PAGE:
Government’s efforts to cut spending will see the size of constituency councils reduced and members paid only for meetings they attend.
But under legislation passed in the House of Assembly today, the councils will, for the first time, be allowed to accept money from companies and charities, and also organize fundraisers to help foot the bill for their work.
The changes were among several announced by Minister of Social Care, Constituency Empowerment and Community Development Steve Blackett under the Constituency Councils (Amendment) Bill, 2015 which he introduced.
He said while he was “generally pleased” with the programmes which the councils were carrying out, he has been worried about the “operational and the administrative apparatus” and the changes in the legislation would address those concerns.
The number of members of each council will be cut from 15 to 11, allowing for “better control and handling, especially at meetings of the constituency councils” and contributing to Government’s overall expenditure reduction efforts, he said.
The number of council meetings will be cut in half and the quorum will be reduced from nine to six members.
Blackett also disclosed that the number of people on the council’s committees would be reduced from five to four; council members would be able to serve more than two terms; their appointments could be revoked by the minister if they failed to participate in any of the functions of the council; and members would be paid only for meetings they attended, as is the case with other committees and boards.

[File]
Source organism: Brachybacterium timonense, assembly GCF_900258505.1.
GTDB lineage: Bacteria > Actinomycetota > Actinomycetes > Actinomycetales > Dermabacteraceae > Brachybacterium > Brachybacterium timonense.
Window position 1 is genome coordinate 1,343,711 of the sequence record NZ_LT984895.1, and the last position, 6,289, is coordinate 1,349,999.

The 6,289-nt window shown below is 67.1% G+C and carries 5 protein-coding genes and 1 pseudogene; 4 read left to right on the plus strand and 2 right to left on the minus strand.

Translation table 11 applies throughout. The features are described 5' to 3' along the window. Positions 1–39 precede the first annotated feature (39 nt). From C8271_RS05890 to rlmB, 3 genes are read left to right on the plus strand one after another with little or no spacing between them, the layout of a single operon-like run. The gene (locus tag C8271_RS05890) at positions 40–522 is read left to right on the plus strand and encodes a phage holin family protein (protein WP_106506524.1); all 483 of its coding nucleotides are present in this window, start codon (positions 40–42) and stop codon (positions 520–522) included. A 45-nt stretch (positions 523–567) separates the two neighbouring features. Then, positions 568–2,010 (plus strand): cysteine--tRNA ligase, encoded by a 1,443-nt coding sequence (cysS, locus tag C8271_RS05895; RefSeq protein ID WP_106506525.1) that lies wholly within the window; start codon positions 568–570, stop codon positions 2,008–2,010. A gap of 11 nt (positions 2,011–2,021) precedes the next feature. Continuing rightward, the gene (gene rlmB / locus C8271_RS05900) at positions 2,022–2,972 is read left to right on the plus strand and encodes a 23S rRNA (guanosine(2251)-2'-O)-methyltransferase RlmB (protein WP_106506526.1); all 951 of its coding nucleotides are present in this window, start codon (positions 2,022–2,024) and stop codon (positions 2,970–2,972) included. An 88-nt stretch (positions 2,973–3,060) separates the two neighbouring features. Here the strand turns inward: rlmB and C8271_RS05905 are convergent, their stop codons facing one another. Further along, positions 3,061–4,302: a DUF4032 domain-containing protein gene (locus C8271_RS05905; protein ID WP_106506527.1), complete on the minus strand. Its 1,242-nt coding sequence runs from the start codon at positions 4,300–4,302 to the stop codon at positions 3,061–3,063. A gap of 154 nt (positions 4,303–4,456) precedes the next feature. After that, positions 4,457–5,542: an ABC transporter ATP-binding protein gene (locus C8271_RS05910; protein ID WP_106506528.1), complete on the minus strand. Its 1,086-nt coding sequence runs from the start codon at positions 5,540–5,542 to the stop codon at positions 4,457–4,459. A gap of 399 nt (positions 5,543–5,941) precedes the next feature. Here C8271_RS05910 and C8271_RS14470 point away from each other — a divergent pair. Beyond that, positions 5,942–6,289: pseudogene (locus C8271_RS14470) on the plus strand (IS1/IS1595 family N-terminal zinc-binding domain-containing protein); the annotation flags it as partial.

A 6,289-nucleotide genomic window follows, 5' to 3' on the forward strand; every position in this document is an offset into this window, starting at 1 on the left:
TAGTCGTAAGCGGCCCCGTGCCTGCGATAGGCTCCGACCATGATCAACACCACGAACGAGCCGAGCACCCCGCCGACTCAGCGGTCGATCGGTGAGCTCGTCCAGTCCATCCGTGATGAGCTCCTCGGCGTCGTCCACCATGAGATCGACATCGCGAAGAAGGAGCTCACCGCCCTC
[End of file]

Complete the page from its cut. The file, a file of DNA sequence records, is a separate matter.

The minister told Parliament that while the councils had been given approximately $2 million annually over a four-year period the money had not been enough to carry out their activities.
While the councils needed to generate additional financing, they could not do so under the existing legislation.
The amendment passed today would allow the councils to engage in fundraising activities, once they complied with the ministry’s “strict guidelines” and received approval from the permanent secretary.
“Beyond this amendment, we are going to further strengthen their revenue or in-kind earning capacity by allowing them to accept monetary or in-kind donations from a company incorporated under the Companies Act . . . or a charity registered under the Charity Act,” Blackett disclosed.
However, he was quick to add: “Councils seeking donations of any kind shall first seek the permission of the permanent secretary before accepting those donations. I want to make that caveat extremely clear.”
Christ Church East MP Dr Denis Lowe, the only other parliamentarian to speak on the amendment before it was passed, defended the constituency councils.
He said while they have been accused of being partisan, they have been carrying out their mandate and should be applauded.